For the designer to consider sustainable design throughout the process; the question becomes what are the stages of the design process and design development that you can consider changing to make a more sustainable product? Below are some ideas on how to implement sustainability in design for each design area:


The form represents the visual shape of the product and stands usually perceived to be the main element of the design. Before designing a product’s layout, however, the designer should ask questions like how will the shape affect energy consumption; and how will the size affect the packaging, transportation costs, and fuel emissions? IKEA’s flat packing strategy, for example, helped it reduce transport costs, fuel usage, and emissions.

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Function and Usability;

The function and usability of the product contribute to its sustainability indirectly; as it helps consumers use the product more easily in less time and with less energy consumption. People do not want to keep hard-to-use products, so usable products can ensure less waste and throwaways.

Cost-Effective Solutions;

For many of today’s sustainable products, the cost is one of the key barriers that prevent many customers from making the switch from their dependence on non-sustainable products. Therefore, the designer and decision-makers are responsible for reducing the cost of current sustainable products.

Renewable Energy;

Designers should stop depending on carbon energy and think in terms of building products that depend on renewable energy, such as solar panels and wind farms.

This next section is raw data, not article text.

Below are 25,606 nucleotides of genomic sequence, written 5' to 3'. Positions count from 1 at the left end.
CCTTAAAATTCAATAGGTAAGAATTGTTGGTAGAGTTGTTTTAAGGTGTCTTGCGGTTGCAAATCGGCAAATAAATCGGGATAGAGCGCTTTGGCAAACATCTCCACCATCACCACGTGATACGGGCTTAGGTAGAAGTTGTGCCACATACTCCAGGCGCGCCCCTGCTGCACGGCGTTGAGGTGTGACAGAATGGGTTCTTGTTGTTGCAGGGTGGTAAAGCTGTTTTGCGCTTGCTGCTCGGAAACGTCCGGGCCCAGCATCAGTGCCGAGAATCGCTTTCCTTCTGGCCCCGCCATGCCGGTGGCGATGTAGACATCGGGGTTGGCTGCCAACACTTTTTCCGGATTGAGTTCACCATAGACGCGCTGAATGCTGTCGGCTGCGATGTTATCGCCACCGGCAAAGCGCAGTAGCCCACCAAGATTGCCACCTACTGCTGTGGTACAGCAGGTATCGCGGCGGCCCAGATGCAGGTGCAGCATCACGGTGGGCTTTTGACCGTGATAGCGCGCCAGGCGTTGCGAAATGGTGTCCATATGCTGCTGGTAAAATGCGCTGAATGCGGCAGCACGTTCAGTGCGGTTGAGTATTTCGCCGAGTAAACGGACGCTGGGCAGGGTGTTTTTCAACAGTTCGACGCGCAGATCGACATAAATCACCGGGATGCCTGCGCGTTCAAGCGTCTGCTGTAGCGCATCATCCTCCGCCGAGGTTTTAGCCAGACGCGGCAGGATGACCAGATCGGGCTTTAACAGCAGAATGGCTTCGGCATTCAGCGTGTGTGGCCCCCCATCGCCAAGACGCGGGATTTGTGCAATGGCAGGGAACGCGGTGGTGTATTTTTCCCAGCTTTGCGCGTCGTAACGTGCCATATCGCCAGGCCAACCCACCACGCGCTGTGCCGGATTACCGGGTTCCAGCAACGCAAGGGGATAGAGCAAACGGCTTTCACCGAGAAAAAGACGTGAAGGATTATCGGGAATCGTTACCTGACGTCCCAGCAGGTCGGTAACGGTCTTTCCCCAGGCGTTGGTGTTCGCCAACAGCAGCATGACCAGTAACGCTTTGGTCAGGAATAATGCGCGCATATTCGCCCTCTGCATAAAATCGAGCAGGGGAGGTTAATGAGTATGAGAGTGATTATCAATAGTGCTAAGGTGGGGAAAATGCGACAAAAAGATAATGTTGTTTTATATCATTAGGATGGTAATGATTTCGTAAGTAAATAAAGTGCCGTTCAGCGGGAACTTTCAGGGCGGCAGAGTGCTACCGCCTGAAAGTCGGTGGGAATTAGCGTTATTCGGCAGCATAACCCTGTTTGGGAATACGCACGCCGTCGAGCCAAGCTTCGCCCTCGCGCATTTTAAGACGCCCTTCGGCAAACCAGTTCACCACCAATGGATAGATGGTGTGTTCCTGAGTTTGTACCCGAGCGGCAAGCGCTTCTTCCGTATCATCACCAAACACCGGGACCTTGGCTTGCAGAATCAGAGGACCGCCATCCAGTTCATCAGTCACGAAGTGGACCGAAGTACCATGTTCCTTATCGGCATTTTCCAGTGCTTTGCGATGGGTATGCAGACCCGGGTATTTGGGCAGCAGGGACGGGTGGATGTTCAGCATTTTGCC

Materials and Recycling;

Similar to energy, materials play an essential role in sustainable design; as every designer should search for materials that can stand easily recycled or for which the planet can recreate in a short amount of time. For example, IKEA depends on mixed woods and innovative materials to replace traditional varieties of wood that can take a long time to grow in forests. The mixed and recycled materials can also help reduce production costs.

Durable Design Solutions;

To reach zero waste, products have to either be durable enough to last for a long time or stand fully recycled and transformed completely into new products. Depending on both methods can help recycle products more than one time and decrease the dependence on Earth’s resources.

Constant Improvement and Sharing of KnowledgeEvaluation and improvement are important parts of any design process; but, they take on even more important to evaluate sustainable initiatives and improve them enough that they attain the same or better quality than existing products.

The principles above are general considerations that designers can depend on to build a sustainable design or service. Overall, the above design principles take into consideration the environment, people, economy, and culture. Every product or service design should consider these four factors. For example, the materials embedded in products should reflect concern for consumer safety and fit the cultural context in which they will use.



Sustainable Design Features Strategies and Principles Image
Sustainable Design Features, Strategies, and Principles; Image by Muhammad Ihsannudin from Pixabay.